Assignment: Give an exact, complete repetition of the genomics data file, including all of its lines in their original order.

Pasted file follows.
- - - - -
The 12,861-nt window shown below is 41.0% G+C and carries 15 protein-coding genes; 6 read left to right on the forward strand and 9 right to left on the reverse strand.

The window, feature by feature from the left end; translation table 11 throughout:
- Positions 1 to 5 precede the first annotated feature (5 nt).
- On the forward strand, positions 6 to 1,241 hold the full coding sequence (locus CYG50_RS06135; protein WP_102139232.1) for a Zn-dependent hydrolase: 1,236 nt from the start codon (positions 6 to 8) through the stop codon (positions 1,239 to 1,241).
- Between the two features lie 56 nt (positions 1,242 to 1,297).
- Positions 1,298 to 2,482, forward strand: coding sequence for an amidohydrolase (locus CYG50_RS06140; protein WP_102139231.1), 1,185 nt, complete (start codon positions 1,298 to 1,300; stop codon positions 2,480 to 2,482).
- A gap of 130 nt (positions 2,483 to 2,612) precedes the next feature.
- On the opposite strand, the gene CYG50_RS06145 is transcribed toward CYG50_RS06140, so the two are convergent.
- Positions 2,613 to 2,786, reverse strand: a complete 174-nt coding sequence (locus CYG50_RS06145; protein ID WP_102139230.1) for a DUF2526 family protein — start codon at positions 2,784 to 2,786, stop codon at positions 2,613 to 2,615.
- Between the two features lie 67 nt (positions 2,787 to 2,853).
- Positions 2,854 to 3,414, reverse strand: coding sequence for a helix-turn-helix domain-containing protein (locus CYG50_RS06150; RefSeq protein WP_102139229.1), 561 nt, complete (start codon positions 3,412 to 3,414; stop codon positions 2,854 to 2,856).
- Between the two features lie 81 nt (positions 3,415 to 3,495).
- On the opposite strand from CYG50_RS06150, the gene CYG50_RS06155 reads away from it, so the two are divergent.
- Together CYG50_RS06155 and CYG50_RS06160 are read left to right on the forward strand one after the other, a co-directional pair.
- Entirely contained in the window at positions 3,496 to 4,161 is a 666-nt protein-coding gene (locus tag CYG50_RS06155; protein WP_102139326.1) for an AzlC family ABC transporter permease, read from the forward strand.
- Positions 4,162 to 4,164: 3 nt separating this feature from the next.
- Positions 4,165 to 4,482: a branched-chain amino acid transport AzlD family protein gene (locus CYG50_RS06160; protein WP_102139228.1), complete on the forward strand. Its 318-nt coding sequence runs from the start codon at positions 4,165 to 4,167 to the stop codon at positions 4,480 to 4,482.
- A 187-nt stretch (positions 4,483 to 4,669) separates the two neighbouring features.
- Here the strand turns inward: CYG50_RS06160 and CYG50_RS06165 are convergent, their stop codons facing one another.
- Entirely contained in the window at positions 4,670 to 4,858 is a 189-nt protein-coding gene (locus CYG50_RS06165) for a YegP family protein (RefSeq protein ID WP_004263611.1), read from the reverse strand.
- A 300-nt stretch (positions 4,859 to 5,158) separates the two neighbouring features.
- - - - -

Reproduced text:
The 12,861-nt window shown below is 41.0% G+C and carries 15 protein-coding genes; 6 read left to right on the forward strand and 9 right to left on the reverse strand.

The window, feature by feature from the left end; translation table 11 throughout:
- Positions 1 to 5 precede the first annotated feature (5 nt).
- On the forward strand, positions 6 to 1,241 hold the full coding sequence (locus CYG50_RS06135; protein WP_102139232.1) for a Zn-dependent hydrolase: 1,236 nt from the start codon (positions 6 to 8) through the stop codon (positions 1,239 to 1,241).
- Between the two features lie 56 nt (positions 1,242 to 1,297).
- Positions 1,298 to 2,482, forward strand: coding sequence for an amidohydrolase (locus CYG50_RS06140; protein WP_102139231.1), 1,185 nt, complete (start codon positions 1,298 to 1,300; stop codon positions 2,480 to 2,482).
- A gap of 130 nt (positions 2,483 to 2,612) precedes the next feature.
- On the opposite strand, the gene CYG50_RS06145 is transcribed toward CYG50_RS06140, so the two are convergent.
- Positions 2,613 to 2,786, reverse strand: a complete 174-nt coding sequence (locus CYG50_RS06145; protein ID WP_102139230.1) for a DUF2526 family protein — start codon at positions 2,784 to 2,786, stop codon at positions 2,613 to 2,615.
- Between the two features lie 67 nt (positions 2,787 to 2,853).
- Positions 2,854 to 3,414, reverse strand: coding sequence for a helix-turn-helix domain-containing protein (locus CYG50_RS06150; RefSeq protein WP_102139229.1), 561 nt, complete (start codon positions 3,412 to 3,414; stop codon positions 2,854 to 2,856).
- Between the two features lie 81 nt (positions 3,415 to 3,495).
- On the opposite strand from CYG50_RS06150, the gene CYG50_RS06155 reads away from it, so the two are divergent.
- Together CYG50_RS06155 and CYG50_RS06160 are read left to right on the forward strand one after the other, a co-directional pair.
- Entirely contained in the window at positions 3,496 to 4,161 is a 666-nt protein-coding gene (locus tag CYG50_RS06155; protein WP_102139326.1) for an AzlC family ABC transporter permease, read from the forward strand.
- Positions 4,162 to 4,164: 3 nt separating this feature from the next.
- Positions 4,165 to 4,482: a branched-chain amino acid transport AzlD family protein gene (locus CYG50_RS06160; protein WP_102139228.1), complete on the forward strand. Its 318-nt coding sequence runs from the start codon at positions 4,165 to 4,167 to the stop codon at positions 4,480 to 4,482.
- A 187-nt stretch (positions 4,483 to 4,669) separates the two neighbouring features.
- Here the strand turns inward: CYG50_RS06160 and CYG50_RS06165 are convergent, their stop codons facing one another.
- Entirely contained in the window at positions 4,670 to 4,858 is a 189-nt protein-coding gene (locus CYG50_RS06165) for a YegP family protein (RefSeq protein ID WP_004263611.1), read from the reverse strand.
- A 300-nt stretch (positions 4,859 to 5,158) separates the two neighbouring features.